Whitepaper: A Novel Laser Safety Tool for Hyperscale Data Centers

By Victor Blake¹, Andrew Lee², Piotr Dobrosz², Muhammad Anwar¹. ¹Meta Platforms, Inc., Menlo Park, CA. ²Scintacor ltd, 125 Cowley Road, Cambridge, UK.

Optical fiber lasers operating at high power levels can pose risks to person and property. To reduce the likelihood of accidents, Meta and Scintacor joined hands to develop an infra-red (IR) radiation detector that operates between 1400nm -1600nm, at power levels greater or equal to 0dbm and is not triggered by lasers operating at other wavelengths. These detectors are used for higher-power line-side optics, amplifiers, or pump lasers (such as Raman pumps). 

Background
Using laser light from one or more lasers simultaneously, fiberoptic networks transmit huge quantities of information. Many of these lasers operate at high powers and have the potential to cause personal injury or property damage.  The wavelengths used are in the infra-red part of the electromagnetic spectrum and the light is invisible to the unaided human eye, meaning that a laser is unlikely to be observed before damage is caused.  

Even with stringent working procedures (Method of Operations Procedures or “MOPs”) employed at data centers and related facilities, which require high-power lasers to be turned off before performing maintenance work, there remains a significant risk that persons maintaining the network infrastructure could be exposed to high-power laser radiation, causing significant harm. 

This report summarizes the development of a new device, named a “laser safety detector”, that can be utilized to perform an additional check to verify that lasers are not operating, as part of a MOP. 

Meta is developing a laser safety program, including safety for many laser sources, with the largest number being laser fiber sources used in data networks. The laser safety detector was designed to identify laser sources that are operating whilst also re-enforcing awareness of the risk.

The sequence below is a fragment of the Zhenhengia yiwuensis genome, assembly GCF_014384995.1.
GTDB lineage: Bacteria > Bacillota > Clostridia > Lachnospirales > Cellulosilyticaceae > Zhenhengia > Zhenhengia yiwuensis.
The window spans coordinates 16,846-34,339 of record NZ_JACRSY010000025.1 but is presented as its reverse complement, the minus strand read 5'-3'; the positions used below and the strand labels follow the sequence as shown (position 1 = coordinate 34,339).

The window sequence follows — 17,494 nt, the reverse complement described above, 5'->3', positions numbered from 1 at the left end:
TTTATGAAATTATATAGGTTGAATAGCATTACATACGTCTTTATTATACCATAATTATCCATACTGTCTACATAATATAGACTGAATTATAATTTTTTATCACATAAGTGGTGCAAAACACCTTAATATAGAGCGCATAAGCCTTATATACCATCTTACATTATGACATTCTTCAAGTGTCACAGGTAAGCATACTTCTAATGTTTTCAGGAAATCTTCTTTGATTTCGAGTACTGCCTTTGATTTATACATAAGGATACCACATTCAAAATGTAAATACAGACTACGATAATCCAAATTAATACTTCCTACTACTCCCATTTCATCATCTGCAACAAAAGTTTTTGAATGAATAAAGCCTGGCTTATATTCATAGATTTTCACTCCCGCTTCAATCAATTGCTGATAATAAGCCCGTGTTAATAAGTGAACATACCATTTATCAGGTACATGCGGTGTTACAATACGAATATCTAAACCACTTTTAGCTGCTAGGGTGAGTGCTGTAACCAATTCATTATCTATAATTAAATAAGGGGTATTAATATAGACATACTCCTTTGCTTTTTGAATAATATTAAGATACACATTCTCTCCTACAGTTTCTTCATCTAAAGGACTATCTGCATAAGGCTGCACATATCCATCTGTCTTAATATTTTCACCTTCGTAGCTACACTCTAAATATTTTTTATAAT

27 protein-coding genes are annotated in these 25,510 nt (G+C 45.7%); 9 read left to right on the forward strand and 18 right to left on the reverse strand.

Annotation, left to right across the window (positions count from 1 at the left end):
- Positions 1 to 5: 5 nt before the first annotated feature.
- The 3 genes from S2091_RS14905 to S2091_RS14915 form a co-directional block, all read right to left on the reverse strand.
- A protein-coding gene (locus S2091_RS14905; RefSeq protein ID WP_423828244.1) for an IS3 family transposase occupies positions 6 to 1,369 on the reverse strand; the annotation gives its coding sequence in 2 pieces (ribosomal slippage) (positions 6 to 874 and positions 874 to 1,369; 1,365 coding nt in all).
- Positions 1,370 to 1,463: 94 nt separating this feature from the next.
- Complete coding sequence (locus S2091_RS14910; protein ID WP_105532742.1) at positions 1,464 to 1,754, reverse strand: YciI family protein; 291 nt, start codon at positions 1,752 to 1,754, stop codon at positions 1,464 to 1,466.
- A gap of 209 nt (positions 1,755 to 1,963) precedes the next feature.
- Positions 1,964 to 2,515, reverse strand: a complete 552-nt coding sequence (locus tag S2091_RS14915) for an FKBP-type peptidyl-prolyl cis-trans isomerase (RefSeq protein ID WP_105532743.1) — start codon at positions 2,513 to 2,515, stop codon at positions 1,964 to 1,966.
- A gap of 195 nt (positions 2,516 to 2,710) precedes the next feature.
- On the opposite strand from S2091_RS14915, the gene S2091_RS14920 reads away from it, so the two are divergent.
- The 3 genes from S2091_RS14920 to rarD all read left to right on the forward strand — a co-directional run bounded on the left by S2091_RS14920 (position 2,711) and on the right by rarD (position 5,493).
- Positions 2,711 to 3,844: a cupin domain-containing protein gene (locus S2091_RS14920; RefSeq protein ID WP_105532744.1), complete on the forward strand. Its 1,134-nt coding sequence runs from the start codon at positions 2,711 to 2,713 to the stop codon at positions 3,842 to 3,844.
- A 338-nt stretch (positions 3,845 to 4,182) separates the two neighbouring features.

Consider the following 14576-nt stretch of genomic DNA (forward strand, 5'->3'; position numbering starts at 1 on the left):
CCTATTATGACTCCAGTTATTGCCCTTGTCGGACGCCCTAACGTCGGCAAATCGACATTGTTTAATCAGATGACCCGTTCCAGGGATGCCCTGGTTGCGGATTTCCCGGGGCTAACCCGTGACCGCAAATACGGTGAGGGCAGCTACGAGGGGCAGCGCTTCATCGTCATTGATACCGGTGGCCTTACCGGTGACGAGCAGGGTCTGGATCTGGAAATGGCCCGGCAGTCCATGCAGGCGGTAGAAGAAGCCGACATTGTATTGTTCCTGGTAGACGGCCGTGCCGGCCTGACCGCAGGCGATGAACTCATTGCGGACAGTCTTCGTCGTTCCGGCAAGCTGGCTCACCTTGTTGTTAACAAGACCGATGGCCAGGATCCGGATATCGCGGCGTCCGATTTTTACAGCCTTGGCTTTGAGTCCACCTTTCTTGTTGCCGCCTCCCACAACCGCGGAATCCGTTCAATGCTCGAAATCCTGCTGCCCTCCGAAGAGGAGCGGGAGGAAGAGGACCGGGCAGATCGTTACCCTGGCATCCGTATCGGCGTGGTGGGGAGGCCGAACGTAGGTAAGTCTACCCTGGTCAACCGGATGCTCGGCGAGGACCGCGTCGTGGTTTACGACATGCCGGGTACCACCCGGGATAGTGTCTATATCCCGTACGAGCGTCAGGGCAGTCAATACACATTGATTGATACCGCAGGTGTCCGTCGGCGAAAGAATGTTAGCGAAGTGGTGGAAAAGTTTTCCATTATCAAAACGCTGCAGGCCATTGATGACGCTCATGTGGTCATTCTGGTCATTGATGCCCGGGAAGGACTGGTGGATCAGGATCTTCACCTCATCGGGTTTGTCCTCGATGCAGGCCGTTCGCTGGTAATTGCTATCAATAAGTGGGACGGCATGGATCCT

Existing Safety Controls
Several measures and tools already exist to manage the risk of injury or damage from unintentional exposure to high-power lasers.  These include safety control procedures, electronic laser detectors and IR detector cards. The impact and suitability of each of these is discussed. 

Safety Control Layers
As part of their standard operating procedures (e.g., Method of Operation Procedures or MOP), each organization will have risk assessments, training protocols etc. to direct human activities safely. While these can be very robust, it is required to ensure the operating environments are as safe as possible, through the provision of suitable tools.  

 Within the typical operational procedures, we add a step: after confirmation that a laser is disabled and removal of the fiber, a safety laser detector is used to confirm the laser is off. This step brings both awareness of the risk and positive confirmation that the laser is off or negative confirmation that the laser was not turned off and it is not safe to proceed with work until it is turned off. 

Electronic laser detectors
Existing electronic fiber detectors are marketed by a number of manufacturers. These operate by bending an optical fiber beyond its customary bend radius and monitoring laser radiation that is emitted by the waveguide (see Figure 1).  

 

 Figure 1 : Active in-use fiber detection on a line side DWDM system fiber.   Image supplied by Meta 

While these electronic tools can be used to confirm there are no live lasers, there are several drawbacks.  

 • Some electronic fiber tools will detect any laser in use. Thus, they will also detect Optical Service Channel (OSC) lasers that are not considered a safety risk due to their lower power. Therefore, there is a risk of a false trigger event. 

• The tools only operate on small fiber bundles. Although they are designed to work on simplex or duplex (ripcord or single sheathed) OS2 (Single Mode Fiber), they, in practice, operate on low strand count ribbon fiber such as 12-strand ribbons commonly used with MPO or MPT connectors in data center SMF applications. Large fiber bundles from 24 to over 6,000 strands of glass cannot be tested by these tools.  

• Electronic tools are costly, not easily portable and can require a steep learning curve for proper use.